"Really? How very mercenary of you. So we possibly have seven years to figure this out."

"Possibly?" Snape was sure the contract was binding for every day of those seven years.

"I'm guessing that she could fall out of love with you at any time."

"There has to be another reason for the effect," Snape ground out, exasperation pushing at his words. "Hermione Granger is not in love with me," The next breath he took was considerably more difficult than the previous one.

"If you're absolutely sure about that, then we will have to look elsewhere for causation. Have you had a chance to review Dumbledore's notes on the magical effects of love?"

"Not as yet," Snape answered.

"Why don't we meet in the Department of Mysteries for our next visit? Two can review his notes faster than one. Maybe that will give us another perspective."

Snape nodded grudgingly. Anything to wrest from the Healer's head the notion of Miss Granger's feelings being the primary cause of his recuperation. He stood to leave, but a weakness seemed to attack his legs and if he hadn't locked his knees, he might have tipped over.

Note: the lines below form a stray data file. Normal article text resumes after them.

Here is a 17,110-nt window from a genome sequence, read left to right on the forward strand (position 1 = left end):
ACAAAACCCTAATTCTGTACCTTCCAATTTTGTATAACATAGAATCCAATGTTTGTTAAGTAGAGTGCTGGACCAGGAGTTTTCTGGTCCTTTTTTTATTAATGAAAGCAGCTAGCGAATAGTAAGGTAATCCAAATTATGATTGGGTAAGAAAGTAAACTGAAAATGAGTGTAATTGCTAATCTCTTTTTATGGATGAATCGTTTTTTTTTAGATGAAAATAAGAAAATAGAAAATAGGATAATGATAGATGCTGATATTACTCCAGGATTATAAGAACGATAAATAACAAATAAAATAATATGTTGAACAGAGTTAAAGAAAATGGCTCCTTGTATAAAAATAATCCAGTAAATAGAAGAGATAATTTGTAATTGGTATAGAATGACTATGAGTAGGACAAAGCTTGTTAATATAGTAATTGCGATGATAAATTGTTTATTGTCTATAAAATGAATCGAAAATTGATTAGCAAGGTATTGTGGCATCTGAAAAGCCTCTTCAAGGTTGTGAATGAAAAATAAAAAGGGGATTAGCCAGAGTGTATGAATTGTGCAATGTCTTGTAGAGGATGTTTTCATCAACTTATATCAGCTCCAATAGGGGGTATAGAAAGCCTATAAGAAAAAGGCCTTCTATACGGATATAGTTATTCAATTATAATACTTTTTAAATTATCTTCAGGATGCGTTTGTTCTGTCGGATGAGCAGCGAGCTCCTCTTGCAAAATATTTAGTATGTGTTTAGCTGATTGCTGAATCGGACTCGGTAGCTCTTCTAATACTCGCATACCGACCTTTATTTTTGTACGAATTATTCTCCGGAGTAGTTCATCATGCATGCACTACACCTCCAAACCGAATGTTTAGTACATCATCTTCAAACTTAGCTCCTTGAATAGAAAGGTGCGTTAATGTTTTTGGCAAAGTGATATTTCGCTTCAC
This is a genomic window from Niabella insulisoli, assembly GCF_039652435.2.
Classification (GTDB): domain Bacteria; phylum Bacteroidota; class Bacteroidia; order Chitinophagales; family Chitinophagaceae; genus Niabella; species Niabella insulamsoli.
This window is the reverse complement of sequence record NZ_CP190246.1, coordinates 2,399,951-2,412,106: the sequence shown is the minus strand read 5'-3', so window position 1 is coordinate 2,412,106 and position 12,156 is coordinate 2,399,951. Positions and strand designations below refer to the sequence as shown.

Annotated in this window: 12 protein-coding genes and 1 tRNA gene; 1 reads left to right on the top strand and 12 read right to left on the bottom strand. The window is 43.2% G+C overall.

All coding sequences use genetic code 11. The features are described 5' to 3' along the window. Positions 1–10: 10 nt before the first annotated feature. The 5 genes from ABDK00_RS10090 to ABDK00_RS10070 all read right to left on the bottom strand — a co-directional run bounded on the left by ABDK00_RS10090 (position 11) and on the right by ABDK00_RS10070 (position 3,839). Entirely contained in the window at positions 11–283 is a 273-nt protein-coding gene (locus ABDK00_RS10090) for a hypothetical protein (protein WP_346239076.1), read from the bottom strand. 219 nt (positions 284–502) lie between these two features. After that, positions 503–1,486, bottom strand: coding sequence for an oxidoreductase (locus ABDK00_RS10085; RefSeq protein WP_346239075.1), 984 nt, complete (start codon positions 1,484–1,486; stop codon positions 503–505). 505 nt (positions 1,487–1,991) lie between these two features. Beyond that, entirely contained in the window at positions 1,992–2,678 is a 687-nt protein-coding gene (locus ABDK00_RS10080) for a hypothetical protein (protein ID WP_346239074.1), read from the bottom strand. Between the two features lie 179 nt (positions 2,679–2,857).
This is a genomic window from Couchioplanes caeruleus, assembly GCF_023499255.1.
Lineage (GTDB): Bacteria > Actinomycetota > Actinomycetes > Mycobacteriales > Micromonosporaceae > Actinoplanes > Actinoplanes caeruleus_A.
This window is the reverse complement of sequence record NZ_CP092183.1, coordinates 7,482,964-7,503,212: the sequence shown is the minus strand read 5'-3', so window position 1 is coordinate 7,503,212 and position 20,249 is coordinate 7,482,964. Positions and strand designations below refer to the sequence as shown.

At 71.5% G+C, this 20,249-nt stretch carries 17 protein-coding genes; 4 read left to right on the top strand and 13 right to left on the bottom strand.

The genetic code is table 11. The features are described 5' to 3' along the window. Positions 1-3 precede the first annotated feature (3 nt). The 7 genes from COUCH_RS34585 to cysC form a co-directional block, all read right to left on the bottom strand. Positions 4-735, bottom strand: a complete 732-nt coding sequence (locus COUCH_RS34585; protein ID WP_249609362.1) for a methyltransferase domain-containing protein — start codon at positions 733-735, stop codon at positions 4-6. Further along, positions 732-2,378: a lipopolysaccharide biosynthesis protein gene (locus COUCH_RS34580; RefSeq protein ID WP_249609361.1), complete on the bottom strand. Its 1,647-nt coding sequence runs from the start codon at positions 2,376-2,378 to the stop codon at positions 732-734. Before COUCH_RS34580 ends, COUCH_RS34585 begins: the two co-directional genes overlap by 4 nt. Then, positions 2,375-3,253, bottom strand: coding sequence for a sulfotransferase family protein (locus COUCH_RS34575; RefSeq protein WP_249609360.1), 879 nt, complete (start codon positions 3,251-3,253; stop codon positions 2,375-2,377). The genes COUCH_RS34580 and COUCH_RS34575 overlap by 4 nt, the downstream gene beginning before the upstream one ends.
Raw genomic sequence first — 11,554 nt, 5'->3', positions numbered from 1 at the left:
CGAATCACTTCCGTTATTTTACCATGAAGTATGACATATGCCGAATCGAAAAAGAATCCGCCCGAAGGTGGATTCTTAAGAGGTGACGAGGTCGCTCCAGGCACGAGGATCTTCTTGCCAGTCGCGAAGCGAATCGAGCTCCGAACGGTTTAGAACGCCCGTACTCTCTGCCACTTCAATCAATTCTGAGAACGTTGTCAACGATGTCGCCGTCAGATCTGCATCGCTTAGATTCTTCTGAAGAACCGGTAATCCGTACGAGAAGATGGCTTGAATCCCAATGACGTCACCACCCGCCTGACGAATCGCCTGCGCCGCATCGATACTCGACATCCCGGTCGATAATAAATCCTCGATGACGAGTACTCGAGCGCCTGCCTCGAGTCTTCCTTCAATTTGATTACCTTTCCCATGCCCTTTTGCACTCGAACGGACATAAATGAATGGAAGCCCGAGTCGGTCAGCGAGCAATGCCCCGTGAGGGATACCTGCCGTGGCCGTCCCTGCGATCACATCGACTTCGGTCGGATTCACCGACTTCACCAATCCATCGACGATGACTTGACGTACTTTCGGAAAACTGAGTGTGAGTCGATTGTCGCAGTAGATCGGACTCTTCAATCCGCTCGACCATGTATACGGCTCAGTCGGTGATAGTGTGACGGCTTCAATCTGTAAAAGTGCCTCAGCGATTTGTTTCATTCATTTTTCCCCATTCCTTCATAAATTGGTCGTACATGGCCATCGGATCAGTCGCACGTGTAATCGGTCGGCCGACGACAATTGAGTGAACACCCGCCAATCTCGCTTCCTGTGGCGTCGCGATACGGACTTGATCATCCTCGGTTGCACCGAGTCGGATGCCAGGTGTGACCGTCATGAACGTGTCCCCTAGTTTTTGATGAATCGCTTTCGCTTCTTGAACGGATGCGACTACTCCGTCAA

Pye was too good of a Healer not to notice. He flicked his wand, casting a third diagnostic. Concern emerged in his expression for the first time since Snape had arrived.

"What the devil . . . you seem much worse off than last week," he mumbled, reaching for a quill and scroll of parchment and scribbling down the spelled numbers. "I'll have to compare this with my other notes and get back to you. Something strange is going on."

"And I will take my leave as I have another errand to attend to," Snape said. He was feeling a bit better - maybe standing up had just temporarily affected his equilibrium - and headed for the fireplace in the corner of Pye's office. He would have to stop off at the shop for a few minutes and rebuild his energy by . . . by getting as close to Miss Granger as possible. The thought chaffed at him. He took a pinch of Floo powder from the bowl on the mantle.

"Home."